Destroying temple historic wrong, need reparations: Hindu defendanthttps://indianexpress.com/article/india/ayodhya-hearing-destroying-temple-historic-wrong-need-reparations-hindu-defendant-6070841/

Destroying temple historic wrong, need reparations: Hindu defendant

The top court, meanwhile, hinted that hearing in the case, which began on August 6, may conclude on Wednesday.

Ayodhya hearing, Ayodhya section 144 imposed, Ayodhya land dispute case, babri masjid demolition, supreme court on ayodhya hearing
Raghubar had filed the suit against Secretary of State for India in Council and Syed Asghar, Mutwalli of Babri Mosque, and sought permission to construct a temple over the Ram Chabutra, located on outer courtyard of the disputed area.

A district court in Faizabad had concluded in 1886 that a mosque was built on land considered holy by Hindus in Ayodhya and it is for the Muslim parties to show that this finding was wrong, the temple side in the Ramjanmabhumi-Babri Masjid dispute told Supreme Court on Tuesday.

Senior advocate K Parasaran, appearing for Mahant Suresh Das, one of the defendants in the suit filed by UP Sunni Central Waqf Board, told a five-judge Constitution bench headed by CJI Ranjan Gogoi that Mughal emperor Babur’s invasion of India, and the alleged consequent destruction of the Ram temple in Ayodhya, was a “historic wrong” for which “reparations” are necessary.

The top court, meanwhile, hinted that hearing in the case, which began on August 6, may conclude on Wednesday.

Parasaran drew the court’s attention to the 1885 court decision, which came on a suit filed by one Mahant Raghubar Das.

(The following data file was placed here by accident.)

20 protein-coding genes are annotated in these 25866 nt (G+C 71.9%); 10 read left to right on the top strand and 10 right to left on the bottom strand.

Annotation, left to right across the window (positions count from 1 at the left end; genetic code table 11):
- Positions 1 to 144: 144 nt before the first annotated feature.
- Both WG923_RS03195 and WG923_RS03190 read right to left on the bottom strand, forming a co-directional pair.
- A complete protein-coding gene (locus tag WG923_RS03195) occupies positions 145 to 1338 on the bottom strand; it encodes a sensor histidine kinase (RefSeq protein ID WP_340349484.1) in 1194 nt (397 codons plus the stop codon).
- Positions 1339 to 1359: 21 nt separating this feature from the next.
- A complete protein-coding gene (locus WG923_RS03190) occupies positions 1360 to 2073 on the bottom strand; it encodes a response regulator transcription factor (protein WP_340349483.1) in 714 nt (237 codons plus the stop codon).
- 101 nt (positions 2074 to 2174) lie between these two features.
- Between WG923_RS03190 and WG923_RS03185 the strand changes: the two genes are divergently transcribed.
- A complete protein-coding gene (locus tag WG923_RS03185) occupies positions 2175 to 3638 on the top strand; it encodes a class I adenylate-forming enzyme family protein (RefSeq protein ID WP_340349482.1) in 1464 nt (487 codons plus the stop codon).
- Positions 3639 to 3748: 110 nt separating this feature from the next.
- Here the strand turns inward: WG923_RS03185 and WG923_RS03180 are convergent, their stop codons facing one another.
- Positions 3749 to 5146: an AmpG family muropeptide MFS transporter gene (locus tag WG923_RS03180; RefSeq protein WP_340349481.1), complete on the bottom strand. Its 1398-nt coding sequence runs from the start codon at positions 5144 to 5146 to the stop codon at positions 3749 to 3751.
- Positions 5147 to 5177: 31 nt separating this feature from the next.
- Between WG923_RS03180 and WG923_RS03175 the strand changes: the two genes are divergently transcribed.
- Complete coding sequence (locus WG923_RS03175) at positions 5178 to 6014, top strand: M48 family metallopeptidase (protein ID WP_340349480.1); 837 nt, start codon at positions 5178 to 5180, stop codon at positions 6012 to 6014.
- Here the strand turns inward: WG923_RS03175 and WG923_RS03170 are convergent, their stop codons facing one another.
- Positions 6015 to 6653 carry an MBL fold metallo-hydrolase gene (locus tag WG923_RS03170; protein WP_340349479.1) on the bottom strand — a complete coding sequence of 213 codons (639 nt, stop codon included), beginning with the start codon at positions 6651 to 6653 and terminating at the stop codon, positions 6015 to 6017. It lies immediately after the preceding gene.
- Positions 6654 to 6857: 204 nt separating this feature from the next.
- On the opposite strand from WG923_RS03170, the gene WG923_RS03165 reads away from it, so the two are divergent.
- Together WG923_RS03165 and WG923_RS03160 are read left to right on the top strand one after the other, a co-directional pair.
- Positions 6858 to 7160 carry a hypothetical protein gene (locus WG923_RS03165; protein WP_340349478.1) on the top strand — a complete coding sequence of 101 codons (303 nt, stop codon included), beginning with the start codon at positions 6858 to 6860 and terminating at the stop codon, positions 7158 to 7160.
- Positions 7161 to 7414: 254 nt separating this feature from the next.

Advertising

Raghubar had filed the suit against Secretary of State for India in Council and Syed Asghar, Mutwalli of Babri Mosque, and sought permission to construct a temple over the Ram Chabutra, located on outer courtyard of the disputed area.

Trial sub-judge, Faizabad, dismissed this on December 24, 1885. An appeal against this was dismissed by District Judge, Faizabad, F E A Chamier; the second appeal against it was also dismissed by the Judicial Commissioner of Oudh W Young.

Parasaran pointed out that Chamier in his judgment said, “it is most unfortunate that a masjid should have been built on land specially held sacred by Hindus, but as that event occurred 356 years ago it is too late now to remedy the grievance. All that can be done is to maintain the parties in status quo.”

Appearing for UP Sunni Central Waqf Board, senior advocate Rajeev Dhavan had said that the decision in the matter had concluded that a mosque existed at the site and hence the Hindu side was precluded by the rule of res judicata from raising it again.

Res judicata means the issue before the court has already been decided by another court between the same parties.

Opposing Dhavan’s submission, Parasaran said, “They (Muslims) have ignored the main finding that a mosque was built at the place considered holy by Hindus…. Decision was in favour of Hindus. He (district judge) only refused to exercise discretion because so many years had passed…the burden was upon them (Muslims) to prove that the finding was wrong.”

He said, “The Muslim parties chose not to file an appeal against the finding, which has attained finality. In any event, irrespective of the conduct of Muslim parties, the finding of the District Judge has attained finality. Therefore, the burden of proof does not lie on the Hindu parties to show that they held the disputed property to be sacred. It is the duty of Muslim parties to displace the said finding…”

Parasaran also said Hindus are “fighting for centuries for the place believed to be the birthplace of Ram…. For Hindus, it’s (Ram’s) birthplace. For Muslims, it’s historic mosque.”

Stating that there are 55-60 mosques in Ayodhya, he said, “All mosques are equal for Muslims…. (But) we can’t change the birthplace.”